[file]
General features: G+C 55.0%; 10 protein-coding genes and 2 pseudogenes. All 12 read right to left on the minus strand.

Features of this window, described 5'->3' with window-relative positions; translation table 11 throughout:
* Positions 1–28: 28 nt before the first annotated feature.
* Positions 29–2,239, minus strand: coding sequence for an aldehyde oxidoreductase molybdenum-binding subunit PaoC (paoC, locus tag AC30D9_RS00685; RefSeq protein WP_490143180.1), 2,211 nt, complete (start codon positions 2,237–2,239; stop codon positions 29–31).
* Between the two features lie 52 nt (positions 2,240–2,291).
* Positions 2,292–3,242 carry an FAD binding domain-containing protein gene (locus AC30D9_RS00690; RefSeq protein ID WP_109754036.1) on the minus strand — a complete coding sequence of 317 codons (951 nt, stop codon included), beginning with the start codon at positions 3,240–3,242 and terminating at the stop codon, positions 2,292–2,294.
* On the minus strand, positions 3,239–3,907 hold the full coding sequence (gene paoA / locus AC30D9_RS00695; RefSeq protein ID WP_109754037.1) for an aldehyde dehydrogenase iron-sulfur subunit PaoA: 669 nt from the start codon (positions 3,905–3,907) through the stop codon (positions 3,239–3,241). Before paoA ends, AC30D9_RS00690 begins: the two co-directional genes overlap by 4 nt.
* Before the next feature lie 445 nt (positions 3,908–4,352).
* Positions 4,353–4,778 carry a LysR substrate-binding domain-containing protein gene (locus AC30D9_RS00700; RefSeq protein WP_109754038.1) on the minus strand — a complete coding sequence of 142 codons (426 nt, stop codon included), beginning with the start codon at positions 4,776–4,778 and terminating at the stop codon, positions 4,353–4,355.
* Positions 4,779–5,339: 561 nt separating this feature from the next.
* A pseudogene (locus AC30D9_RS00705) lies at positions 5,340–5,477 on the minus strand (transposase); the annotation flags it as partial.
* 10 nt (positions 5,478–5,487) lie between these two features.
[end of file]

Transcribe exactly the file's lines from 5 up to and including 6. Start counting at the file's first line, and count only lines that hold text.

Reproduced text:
* Between the two features lie 52 nt (positions 2,240–2,291).
* Positions 2,292–3,242 carry an FAD binding domain-containing protein gene (locus AC30D9_RS00690; RefSeq protein ID WP_109754036.1) on the minus strand — a complete coding sequence of 317 codons (951 nt, stop codon included), beginning with the start codon at positions 3,240–3,242 and terminating at the stop codon, positions 2,292–2,294.